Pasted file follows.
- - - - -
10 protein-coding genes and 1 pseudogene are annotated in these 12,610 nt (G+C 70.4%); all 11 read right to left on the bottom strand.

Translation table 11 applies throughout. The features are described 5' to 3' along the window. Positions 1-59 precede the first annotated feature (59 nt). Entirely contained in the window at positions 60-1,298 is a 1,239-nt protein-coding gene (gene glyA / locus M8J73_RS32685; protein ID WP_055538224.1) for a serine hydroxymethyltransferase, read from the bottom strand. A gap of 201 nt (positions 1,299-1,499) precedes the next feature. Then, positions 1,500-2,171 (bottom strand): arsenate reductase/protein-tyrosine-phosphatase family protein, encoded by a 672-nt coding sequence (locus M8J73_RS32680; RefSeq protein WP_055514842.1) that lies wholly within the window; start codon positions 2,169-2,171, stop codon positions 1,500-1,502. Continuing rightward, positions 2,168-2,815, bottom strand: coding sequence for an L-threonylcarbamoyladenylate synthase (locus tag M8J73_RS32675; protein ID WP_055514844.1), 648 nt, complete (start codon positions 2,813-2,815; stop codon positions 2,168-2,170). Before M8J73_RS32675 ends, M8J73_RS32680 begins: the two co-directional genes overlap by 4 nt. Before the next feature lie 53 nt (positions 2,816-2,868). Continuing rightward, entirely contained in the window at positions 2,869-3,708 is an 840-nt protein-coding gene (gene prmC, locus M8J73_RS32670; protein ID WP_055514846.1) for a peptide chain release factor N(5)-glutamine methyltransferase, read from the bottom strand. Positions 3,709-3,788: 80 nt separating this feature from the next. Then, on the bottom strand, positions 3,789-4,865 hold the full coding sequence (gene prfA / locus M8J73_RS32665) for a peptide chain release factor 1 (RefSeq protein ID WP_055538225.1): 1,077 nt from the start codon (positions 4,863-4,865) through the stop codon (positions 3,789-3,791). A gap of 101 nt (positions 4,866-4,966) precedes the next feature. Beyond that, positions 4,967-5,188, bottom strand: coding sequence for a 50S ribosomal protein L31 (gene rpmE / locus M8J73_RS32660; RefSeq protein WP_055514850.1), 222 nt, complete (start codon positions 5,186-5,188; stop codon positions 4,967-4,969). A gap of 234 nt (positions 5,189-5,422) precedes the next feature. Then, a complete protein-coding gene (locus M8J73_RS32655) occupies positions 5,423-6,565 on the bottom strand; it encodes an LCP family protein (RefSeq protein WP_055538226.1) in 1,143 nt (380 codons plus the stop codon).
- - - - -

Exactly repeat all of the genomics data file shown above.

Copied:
10 protein-coding genes and 1 pseudogene are annotated in these 12,610 nt (G+C 70.4%); all 11 read right to left on the bottom strand.

Translation table 11 applies throughout. The features are described 5' to 3' along the window. Positions 1-59 precede the first annotated feature (59 nt). Entirely contained in the window at positions 60-1,298 is a 1,239-nt protein-coding gene (gene glyA / locus M8J73_RS32685; protein ID WP_055538224.1) for a serine hydroxymethyltransferase, read from the bottom strand. A gap of 201 nt (positions 1,299-1,499) precedes the next feature. Then, positions 1,500-2,171 (bottom strand): arsenate reductase/protein-tyrosine-phosphatase family protein, encoded by a 672-nt coding sequence (locus M8J73_RS32680; RefSeq protein WP_055514842.1) that lies wholly within the window; start codon positions 2,169-2,171, stop codon positions 1,500-1,502. Continuing rightward, positions 2,168-2,815, bottom strand: coding sequence for an L-threonylcarbamoyladenylate synthase (locus tag M8J73_RS32675; protein ID WP_055514844.1), 648 nt, complete (start codon positions 2,813-2,815; stop codon positions 2,168-2,170). Before M8J73_RS32675 ends, M8J73_RS32680 begins: the two co-directional genes overlap by 4 nt. Before the next feature lie 53 nt (positions 2,816-2,868). Continuing rightward, entirely contained in the window at positions 2,869-3,708 is an 840-nt protein-coding gene (gene prmC, locus M8J73_RS32670; protein ID WP_055514846.1) for a peptide chain release factor N(5)-glutamine methyltransferase, read from the bottom strand. Positions 3,709-3,788: 80 nt separating this feature from the next. Then, on the bottom strand, positions 3,789-4,865 hold the full coding sequence (gene prfA / locus M8J73_RS32665) for a peptide chain release factor 1 (RefSeq protein ID WP_055538225.1): 1,077 nt from the start codon (positions 4,863-4,865) through the stop codon (positions 3,789-3,791). A gap of 101 nt (positions 4,866-4,966) precedes the next feature. Beyond that, positions 4,967-5,188, bottom strand: coding sequence for a 50S ribosomal protein L31 (gene rpmE / locus M8J73_RS32660; RefSeq protein WP_055514850.1), 222 nt, complete (start codon positions 5,186-5,188; stop codon positions 4,967-4,969). A gap of 234 nt (positions 5,189-5,422) precedes the next feature. Then, a complete protein-coding gene (locus M8J73_RS32655) occupies positions 5,423-6,565 on the bottom strand; it encodes an LCP family protein (RefSeq protein WP_055538226.1) in 1,143 nt (380 codons plus the stop codon).